(b) Furthermore, your corrective action plan for “Fresh Fish: dressed, loined, histamine Forming fish species, aku, ahi, kajiki, nairagi, mahimahi, ono, papio, akule, opelu, uku, lehi, white ula, butaguchi, omilu” contains a corrective action at the “Cold Storage” critical control point “Reject if excessively decomposed,” that is not adequate to control histamine formation. As mentioned above in item 5(a), rejecting only the decomposed portions of the lot does not ensure the acceptability and safety of the remaining product. In addition to determining the safety of the affected product, FDA also recommends that your corrective action plan include provisions for correcting the cause of the deviation.
5. You must adequately monitor sanitation conditions and practices during processing, to comply with 21 CFR 123.11 (b). However, based on our observations, your firm did not monitor the following key sanitation areas with sufficient frequency to ensure control of:
a. Condition and cleanliness of food contact surfaces - [redacted] shelving used to store fresh fish loins contained a heavy build up of old and dried fish matter; one fresh tuna loin was placed directly on the dirty wire rack shelving;
b. Prevention of cross-contamination from insanitary objects to food, food packaging material, and other food contact surfaces - tuna and marlin were stored directly on the floor of the cooler storage; marlin was dragged through the bloody water and pushed along with the employee’s rubber boot before placing the fish on top of the wire storage rack; the fan guards located directly above the filleting and weighing tables contained a heavy build up of filth.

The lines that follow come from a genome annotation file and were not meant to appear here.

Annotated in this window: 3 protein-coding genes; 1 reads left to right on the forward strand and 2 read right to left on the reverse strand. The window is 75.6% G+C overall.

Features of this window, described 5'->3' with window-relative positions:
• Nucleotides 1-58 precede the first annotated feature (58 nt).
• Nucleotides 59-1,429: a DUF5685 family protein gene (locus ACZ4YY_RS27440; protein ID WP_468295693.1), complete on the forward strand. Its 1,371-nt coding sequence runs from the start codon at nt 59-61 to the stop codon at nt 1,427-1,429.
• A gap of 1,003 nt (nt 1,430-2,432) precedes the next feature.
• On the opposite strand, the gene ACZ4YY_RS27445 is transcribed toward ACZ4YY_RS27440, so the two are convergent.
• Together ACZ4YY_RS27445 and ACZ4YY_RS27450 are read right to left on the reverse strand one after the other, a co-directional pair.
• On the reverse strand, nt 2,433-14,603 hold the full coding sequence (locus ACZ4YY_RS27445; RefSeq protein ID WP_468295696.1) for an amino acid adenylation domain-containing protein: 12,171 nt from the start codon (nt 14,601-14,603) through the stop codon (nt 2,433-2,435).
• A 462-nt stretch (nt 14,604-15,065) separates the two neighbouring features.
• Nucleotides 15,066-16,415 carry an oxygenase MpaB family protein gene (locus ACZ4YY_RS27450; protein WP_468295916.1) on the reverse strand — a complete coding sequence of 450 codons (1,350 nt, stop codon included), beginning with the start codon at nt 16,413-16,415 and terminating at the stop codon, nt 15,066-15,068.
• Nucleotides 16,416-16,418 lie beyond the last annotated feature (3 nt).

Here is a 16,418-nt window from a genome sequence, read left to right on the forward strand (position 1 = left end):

c. Proper storage of toxic compounds - The [redacted] degreaser and the [redacted] Sanitizer stored in the cooler storage area near exposed seafood product.
6. You must maintain sanitation control records that, at a minimum, document monitoring and corrections to comply with 21 CFR 123.11(c). However, your firm did not maintain sanitation monitoring records since February 18, 2004.
You must immediately take appropriate steps to correct the violations. We may take further action if you do not promptly correct these violations. For instance, we may take further action to seize your products and/or enjoin your firm from operating.
Please respond in writing within fifteen (15) working days of receipt of this letter. Your response should outline the specific things you are doing to correct these deviations. You may wish to include in your response documentation such as copies of the revised HACCP plan, HACCP monitoring records, or other useful information that would assist us in evaluating your corrections. If you cannot complete all corrections before you respond, we expect that you will explain the reason for your delay, and state when you will correct any remaining deviations.
This letter may not list all the deviations at your facility. You are responsible for ensuring that your processing plant operates in compliance with the Act, the Seafood HACCP regulations and the current Good Manufacturing Practices (21 CFR Part 110). You also have a responsibility to use procedures to prevent further violations of the Federal Food, Drug, and Cosmetic Act and all applicable regulations.
Your response should be directed to: Ms. Erlinda N. Figueroa, Compliance Officer, U.S. Food and Drug Administration, 1431 Harbor Bay Parkway, Alameda, CA 94502-7070. If you have any questions regarding any issue in this letter, please contact Ms. Figueroa at (510) 337-6795.
James F. Foster, Acting for
Barbara J. Cassens
San Francisco District